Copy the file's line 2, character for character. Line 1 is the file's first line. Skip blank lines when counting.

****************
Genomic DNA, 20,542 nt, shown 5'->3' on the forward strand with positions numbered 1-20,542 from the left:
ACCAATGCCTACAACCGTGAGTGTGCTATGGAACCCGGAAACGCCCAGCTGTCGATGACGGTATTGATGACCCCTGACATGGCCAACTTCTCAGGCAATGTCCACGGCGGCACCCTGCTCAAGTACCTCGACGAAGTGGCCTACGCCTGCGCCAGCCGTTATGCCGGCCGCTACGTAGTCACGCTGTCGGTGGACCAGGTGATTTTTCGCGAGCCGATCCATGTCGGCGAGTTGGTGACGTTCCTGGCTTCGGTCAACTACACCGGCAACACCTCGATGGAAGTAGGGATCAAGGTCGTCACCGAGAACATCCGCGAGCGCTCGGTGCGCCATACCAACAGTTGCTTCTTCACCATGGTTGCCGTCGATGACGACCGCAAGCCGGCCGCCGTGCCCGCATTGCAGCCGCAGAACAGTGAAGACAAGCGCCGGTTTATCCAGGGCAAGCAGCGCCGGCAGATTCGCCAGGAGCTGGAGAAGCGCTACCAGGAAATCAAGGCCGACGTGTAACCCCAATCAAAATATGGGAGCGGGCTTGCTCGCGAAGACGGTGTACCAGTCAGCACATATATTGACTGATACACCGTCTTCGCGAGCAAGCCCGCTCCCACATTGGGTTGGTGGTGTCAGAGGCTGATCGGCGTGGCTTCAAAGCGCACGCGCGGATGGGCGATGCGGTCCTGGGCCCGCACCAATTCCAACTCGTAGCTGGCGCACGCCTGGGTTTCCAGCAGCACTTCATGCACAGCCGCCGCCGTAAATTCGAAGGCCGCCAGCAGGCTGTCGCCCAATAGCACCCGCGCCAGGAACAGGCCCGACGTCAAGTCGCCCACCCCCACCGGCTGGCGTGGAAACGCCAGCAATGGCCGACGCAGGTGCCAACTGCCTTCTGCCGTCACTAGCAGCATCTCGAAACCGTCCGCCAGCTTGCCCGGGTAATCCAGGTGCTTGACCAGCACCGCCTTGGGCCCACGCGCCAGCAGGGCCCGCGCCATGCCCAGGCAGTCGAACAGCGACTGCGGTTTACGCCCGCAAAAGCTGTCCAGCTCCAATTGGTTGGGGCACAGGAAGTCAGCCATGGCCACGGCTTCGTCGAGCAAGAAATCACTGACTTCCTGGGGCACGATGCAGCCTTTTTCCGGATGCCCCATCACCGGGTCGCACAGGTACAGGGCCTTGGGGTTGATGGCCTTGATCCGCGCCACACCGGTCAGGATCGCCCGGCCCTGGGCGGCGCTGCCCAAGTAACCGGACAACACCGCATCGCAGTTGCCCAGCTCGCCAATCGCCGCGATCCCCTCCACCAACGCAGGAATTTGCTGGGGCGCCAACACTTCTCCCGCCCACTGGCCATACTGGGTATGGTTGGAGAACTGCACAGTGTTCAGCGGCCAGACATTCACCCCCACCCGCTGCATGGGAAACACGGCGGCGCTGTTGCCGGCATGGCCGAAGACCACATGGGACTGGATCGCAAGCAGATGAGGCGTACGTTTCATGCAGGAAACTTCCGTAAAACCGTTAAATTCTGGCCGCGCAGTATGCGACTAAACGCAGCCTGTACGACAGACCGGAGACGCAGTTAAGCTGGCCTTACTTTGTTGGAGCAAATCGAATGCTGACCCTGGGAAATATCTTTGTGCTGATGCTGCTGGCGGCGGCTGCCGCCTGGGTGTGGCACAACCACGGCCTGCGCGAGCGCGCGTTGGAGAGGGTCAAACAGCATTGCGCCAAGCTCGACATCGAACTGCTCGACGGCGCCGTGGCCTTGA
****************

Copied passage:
ACCAATGCCTACAACCGTGAGTGTGCTATGGAACCCGGAAACGCCCAGCTGTCGATGACGGTATTGATGACCCCTGACATGGCCAACTTCTCAGGCAATGTCCACGGCGGCACCCTGCTCAAGTACCTCGACGAAGTGGCCTACGCCTGCGCCAGCCGTTATGCCGGCCGCTACGTAGTCACGCTGTCGGTGGACCAGGTGATTTTTCGCGAGCCGATCCATGTCGGCGAGTTGGTGACGTTCCTGGCTTCGGTCAACTACACCGGCAACACCTCGATGGAAGTAGGGATCAAGGTCGTCACCGAGAACATCCGCGAGCGCTCGGTGCGCCATACCAACAGTTGCTTCTTCACCATGGTTGCCGTCGATGACGACCGCAAGCCGGCCGCCGTGCCCGCATTGCAGCCGCAGAACAGTGAAGACAAGCGCCGGTTTATCCAGGGCAAGCAGCGCCGGCAGATTCGCCAGGAGCTGGAGAAGCGCTACCAGGAAATCAAGGCCGACGTGTAACCCCAATCAAAATATGGGAGCGGGCTTGCTCGCGAAGACGGTGTACCAGTCAGCACATATATTGACTGATACACCGTCTTCGCGAGCAAGCCCGCTCCCACATTGGGTTGGTGGTGTCAGAGGCTGATCGGCGTGGCTTCAAAGCGCACGCGCGGATGGGCGATGCGGTCCTGGGCCCGCACCAATTCCAACTCGTAGCTGGCGCACGCCTGGGTTTCCAGCAGCACTTCATGCACAGCCGCCGCCGTAAATTCGAAGGCCGCCAGCAGGCTGTCGCCCAATAGCACCCGCGCCAGGAACAGGCCCGACGTCAAGTCGCCCACCCCCACCGGCTGGCGTGGAAACGCCAGCAATGGCCGACGCAGGTGCCAACTGCCTTCTGCCGTCACTAGCAGCATCTCGAAACCGTCCGCCAGCTTGCCCGGGTAATCCAGGTGCTTGACCAGCACCGCCTTGGGCCCACGCGCCAGCAGGGCCCGCGCCATGCCCAGGCAGTCGAACAGCGACTGCGGTTTACGCCCGCAAAAGCTGTCCAGCTCCAATTGGTTGGGGCACAGGAAGTCAGCCATGGCCACGGCTTCGTCGAGCAAGAAATCACTGACTTCCTGGGGCACGATGCAGCCTTTTTCCGGATGCCCCATCACCGGGTCGCACAGGTACAGGGCCTTGGGGTTGATGGCCTTGATCCGCGCCACACCGGTCAGGATCGCCCGGCCCTGGGCGGCGCTGCCCAAGTAACCGGACAACACCGCATCGCAGTTGCCCAGCTCGCCAATCGCCGCGATCCCCTCCACCAACGCAGGAATTTGCTGGGGCGCCAACACTTCTCCCGCCCACTGGCCATACTGGGTATGGTTGGAGAACTGCACAGTGTTCAGCGGCCAGACATTCACCCCCACCCGCTGCATGGGAAACACGGCGGCGCTGTTGCCGGCATGGCCGAAGACCACATGGGACTGGATCGCAAGCAGATGAGGCGTACGTTTCATGCAGGAAACTTCCGTAAAACCGTTAAATTCTGGCCGCGCAGTATGCGACTAAACGCAGCCTGTACGACAGACCGGAGACGCAGTTAAGCTGGCCTTACTTTGTTGGAGCAAATCGAATGCTGACCCTGGGAAATATCTTTGTGCTGATGCTGCTGGCGGCGGCTGCCGCCTGGGTGTGGCACAACCACGGCCTGCGCGAGCGCGCGTTGGAGAGGGTCAAACAGCATTGCGCCAAGCTCGACATCGAACTGCTCGACGGCGCCGTGGCCTTGA